Any lawyer would agree that the difference or relationship between a lawyer and an in-house counsel is of two people sitting on either side of the table but working on the same problem. By way of definition, in-house counsels are non-practicing lawyers and while a lawyer has many clients, an in-house counsel has only one client- i.e. its company. Taking on the job at HT made this transition as smooth and beneficial as it can possibly get. The working of the legal department at HT Medial Limited is so self-dependent and active since most of our legal work is done in-house only as opposed to other companies which outsource most of their legal work to the advocates and law firms they have engaged, which is why the transition for me for so rewarding as it caters to me being a lawyer by profession and an in-house counsel by occupation. Challenge for me if any was to get accustomed to the corporate culture as opposed to the type of working environment I came from at a law firm. Coming from a small law firm which had only lawyers I joined an organization that has many businesses pan-India and every department at every location is your client. Change is good. It keeps alive your ability to adapt. Given enough time and space, you slowly learn to ride the tide.
How important are grades?
There is no straitjacketed formula to success. A hard working student will show diligence, sincerity and the willingness to perform. At the risk of sounding clichéd, ‘hard-work always pays’ has truth to it. As I have said previously- there is so much to know, it’s impossible that a person would have knowledge of everything. A hard-working student will prove to you that he may not know but sure has the ability to and if given the opportunity, most probably will succeed.
On the other hand, you can trust a street smart one to get the job done. What is an added advantage of a street smart person is that not only would they be effective, they would be efficient at it. May the best candidate win!
Good grades are important. Not in life, but in crucial junctures of your life. Scoring well doesn’t ascertain but surely helps you cruise through the path you chose. Good grades in 10th and 12th standard help, in fact permit you to choose the career of your choice, get into the college and course of your choice. For professional courses, competitive exams rankings are crucial. In your under-grad courses, your CGPA will allow you interviews with the top firms at the placement cells of your college. Good grades get you only so far and making it till here is a scholar achievement. To reach this point of your life as per your wishes, good grades are your guiding stars. But from hereinafter, you are a package of your knowledge, ability, and willingness.
What are the attributes indispensable to an in-house counsel?
When you are working for a company as an in-house counsel you need to always remember that you are the conduit between law and business. You are there to make sure that the business is run smoothly, from the inception of a proposal till the end and to defend their interests when disputes arise. Being singularly a lawyer would only be half the job requirement- the other half requires you to understand the business, the sentiment of the business and you need to function on how you can assist in running of the business as smoothly and profitably as possible from a legal stand-point. Being a strict black and white legal officer would create a sense of a strict monitor which may render you more of deterrence than a facilitator.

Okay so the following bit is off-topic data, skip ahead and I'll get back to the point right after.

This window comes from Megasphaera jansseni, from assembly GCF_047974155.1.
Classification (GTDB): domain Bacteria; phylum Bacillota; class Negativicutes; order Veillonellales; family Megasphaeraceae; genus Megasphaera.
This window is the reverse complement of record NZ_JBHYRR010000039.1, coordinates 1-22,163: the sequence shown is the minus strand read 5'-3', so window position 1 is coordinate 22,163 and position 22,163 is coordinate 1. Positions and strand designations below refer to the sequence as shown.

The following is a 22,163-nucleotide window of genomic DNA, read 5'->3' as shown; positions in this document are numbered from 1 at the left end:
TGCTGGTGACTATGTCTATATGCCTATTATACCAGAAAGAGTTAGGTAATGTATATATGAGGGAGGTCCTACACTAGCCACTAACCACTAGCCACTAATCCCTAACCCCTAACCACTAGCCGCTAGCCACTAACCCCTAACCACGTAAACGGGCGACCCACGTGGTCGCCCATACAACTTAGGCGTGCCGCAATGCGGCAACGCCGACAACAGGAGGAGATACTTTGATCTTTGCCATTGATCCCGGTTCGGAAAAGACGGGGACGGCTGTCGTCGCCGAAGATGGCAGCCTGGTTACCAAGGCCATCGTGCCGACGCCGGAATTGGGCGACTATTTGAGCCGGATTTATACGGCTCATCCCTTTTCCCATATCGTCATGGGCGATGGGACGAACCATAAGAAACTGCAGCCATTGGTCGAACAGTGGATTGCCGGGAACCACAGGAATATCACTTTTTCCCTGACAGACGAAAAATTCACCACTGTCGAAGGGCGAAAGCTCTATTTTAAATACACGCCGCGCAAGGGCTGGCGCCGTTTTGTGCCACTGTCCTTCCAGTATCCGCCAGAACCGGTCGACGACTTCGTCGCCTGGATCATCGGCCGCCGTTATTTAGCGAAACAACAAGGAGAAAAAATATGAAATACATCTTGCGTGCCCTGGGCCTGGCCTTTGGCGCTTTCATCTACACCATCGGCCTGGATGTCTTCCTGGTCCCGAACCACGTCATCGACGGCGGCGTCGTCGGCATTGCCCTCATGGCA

Legal departments of companies are support functions, and by definition it’s the job of the legal department to support the business. For your growth, the company’s growth is paramount and the comfort of the business runners in approaching you for redressing their concerns providing them that support to carry on their work is what would help you grown too. Working as an in-house counsel would require firstly a well rooted understanding of the business and its functionalities. With in-depth understanding of the business you can warn them of the pot-holes, the preventive measures, the compliances, the safeguards, and damage-control measures.
Is it true that work in-house is less tiring than a firm?
There are two sides to every coin. Law-firm jobs are demanding, of your time, energy, and effort, while you have a better work-life balance in a corporate job. But in-house counsel jobs are stressful because you are accountable. Your word and advice matter. You are the counsel in their house. They approach you for legal advice and you provide this advice, be it through opinions gathered from outsourced counsels or on the basis of your knowledge and expertise. The company acts on the basis of your legal counsel, hence you are the face of law for a company. Such intangible responsibility on the shoulders of an in-house counsel has the potential of a stress of another sort. On the basis of your advise, the company binds itself to the actions it takes, hence the accountability, answerability and pressure is more intense for an in-house counsel.
What would be your advice to our readers?
The only advice I can give is based on the learning I took from my professional life. There isn’t one particular mantra or motto to lead your life by but it will be varied and will present itself in different people, choices and challenges. Trust me there is learning in everything! In wins and losses, in yes and nos. My advise would be to be smart enough to recognize these learning.
Another thing I have learnt from my seniors and later found myself advising to my juniors was to read! Read not just a section, but the Act, not the clause, but the Agreement. If you didn’t understand, read again and again. It starts to make sense after all. Reading is a cornerstone of the legal profession. I can’t stress enough, but never laze out of reading and always read more that the bare minimum, you will realize it gives you an edge; sometimes above yourself, sometimes above others.
Compete. But compete with yourself. Better yourself, improve yourself. Inspiration is good, but jealously and comparison has high potential of discouraging you than motivating, and you may exhaust yourself, because there may be people who are better than you, at higher positions or higher salaries, just like some with less than you but their story is different, their journey is not yours. Don’t compare what has no similarities.
Hard work pays. However, deliverance is subjective. Patience is needed too. There is no fixed time frame to fruits of hard work, therefore be patient and keep persevering.
Law, when you practice is two sides to the same coin; plaintiff-defendant, winning-losing, truth and lies. All of that is your job and you should it with honor and integrity. But don’t ever mix your morals with profession. Morals can get diluted, make sure they are separated and intact (not kept aside in a corner).